Ukraine supports the Russian position on Transnistria

A joint declaration signed by the presidents of Ukraine and Russia, Viktor Yanukovych and Dmitri Medvedev, on 17 May concerning the conflict between Moldova and Transnistria marks a significant change in Ukraine’s attitude and its shift towards the Russian position on this issue. The announcement of this declaration, one week before the meeting of all interested parties (the so-called 5+2 format) scheduled for 25 May, suggests that Russia is taking advantage of a change in the ruling team in Kyiv and the lack of political stability in Chisinau to activate its policy towards the frozen conflict in Moldova. It is possible that Moscow is counting on bringing about a resolution to the conflict on its own terms. In turn, the concessions from Kyiv are opportunistically motivated, and for the time being, largely declarative. The declaration does not mean that in the future Kyiv will necessarily provide Moscow with consistent support in this matter.

The declaration contains three important elements of the Russian position which Ukraine had hitherto rejected. Firstly, it emphasises the equality of Chisinau and Tiraspol in the negotiation process. Secondly, it accepts Moldova’s neutral status as a condition for agreement between the parties to the conflict. Thirdly, it supports the current format of the peacekeeping operation in Transnistria (which is dominated by Russia), and makes its transformation into a multilateral operation under OSCE supervision dependent on the prior conclusion of a final agreement between the conflict’s parties. However, this last conditionality has been made less explicit in comparison with the trilateral Russian/Moldovan/Transnistrian declaration of March 2009.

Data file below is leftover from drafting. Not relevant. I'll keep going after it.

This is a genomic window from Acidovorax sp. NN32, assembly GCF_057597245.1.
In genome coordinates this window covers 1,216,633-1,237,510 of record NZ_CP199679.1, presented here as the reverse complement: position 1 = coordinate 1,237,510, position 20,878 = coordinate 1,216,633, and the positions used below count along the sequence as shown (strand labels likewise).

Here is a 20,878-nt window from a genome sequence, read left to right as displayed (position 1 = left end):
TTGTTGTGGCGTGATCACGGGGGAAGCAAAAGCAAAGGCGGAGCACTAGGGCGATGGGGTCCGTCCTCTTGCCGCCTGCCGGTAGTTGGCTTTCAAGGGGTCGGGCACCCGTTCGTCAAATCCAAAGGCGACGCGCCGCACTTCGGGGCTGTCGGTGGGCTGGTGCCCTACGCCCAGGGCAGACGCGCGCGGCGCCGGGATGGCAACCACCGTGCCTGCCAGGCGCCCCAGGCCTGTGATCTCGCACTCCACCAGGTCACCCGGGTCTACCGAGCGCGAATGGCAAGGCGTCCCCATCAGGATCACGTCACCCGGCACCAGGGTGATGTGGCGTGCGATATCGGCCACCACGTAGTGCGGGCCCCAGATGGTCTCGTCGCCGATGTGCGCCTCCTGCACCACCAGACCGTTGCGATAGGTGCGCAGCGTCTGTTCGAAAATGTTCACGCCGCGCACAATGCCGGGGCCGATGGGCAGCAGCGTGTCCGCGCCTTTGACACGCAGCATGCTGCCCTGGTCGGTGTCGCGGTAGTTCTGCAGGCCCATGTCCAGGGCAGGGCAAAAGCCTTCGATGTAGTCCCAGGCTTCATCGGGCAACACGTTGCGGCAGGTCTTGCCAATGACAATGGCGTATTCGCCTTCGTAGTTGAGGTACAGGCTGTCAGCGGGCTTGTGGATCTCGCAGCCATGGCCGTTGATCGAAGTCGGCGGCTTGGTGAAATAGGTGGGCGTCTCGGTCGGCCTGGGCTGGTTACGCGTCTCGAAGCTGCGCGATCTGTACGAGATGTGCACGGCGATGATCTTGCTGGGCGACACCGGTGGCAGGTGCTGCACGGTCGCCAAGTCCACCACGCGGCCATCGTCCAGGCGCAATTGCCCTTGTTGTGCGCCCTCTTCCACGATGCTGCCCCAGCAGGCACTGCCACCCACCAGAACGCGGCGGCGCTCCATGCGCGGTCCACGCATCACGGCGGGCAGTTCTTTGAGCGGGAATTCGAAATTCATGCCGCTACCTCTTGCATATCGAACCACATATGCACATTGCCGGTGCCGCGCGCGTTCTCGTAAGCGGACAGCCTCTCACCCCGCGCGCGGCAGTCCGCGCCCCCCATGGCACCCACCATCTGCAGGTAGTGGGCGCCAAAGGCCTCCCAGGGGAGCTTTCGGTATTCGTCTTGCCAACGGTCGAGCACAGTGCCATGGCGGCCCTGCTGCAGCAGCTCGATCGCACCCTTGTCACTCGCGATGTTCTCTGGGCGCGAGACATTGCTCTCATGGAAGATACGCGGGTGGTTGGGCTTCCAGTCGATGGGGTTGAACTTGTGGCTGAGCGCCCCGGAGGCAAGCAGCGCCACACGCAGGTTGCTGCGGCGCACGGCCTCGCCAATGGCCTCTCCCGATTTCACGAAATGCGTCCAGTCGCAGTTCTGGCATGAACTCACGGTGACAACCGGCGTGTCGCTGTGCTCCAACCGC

Similarly to that trilateral declaration, the current Russian/Ukrainian declaration also reflects Russia’s desire to shift negotiations on the resolution of the Transnistria conflict from the so-called 5+2 format existing since 2005 (Moldova and Transnistria as the conflict’s parties; Russia, Ukraine and OSCE as intermediaries, and the USA and the EU as observers) onto bilateral or trilateral formats, in which Russia would be the dominant party.
The Russian/Ukrainian declaration also introduced a new formula for the resolution of the conflict on the basis of a uniform legal, economic and military space, thus implying minimal political links between the Republic of Moldova and Transnistria. <wrod>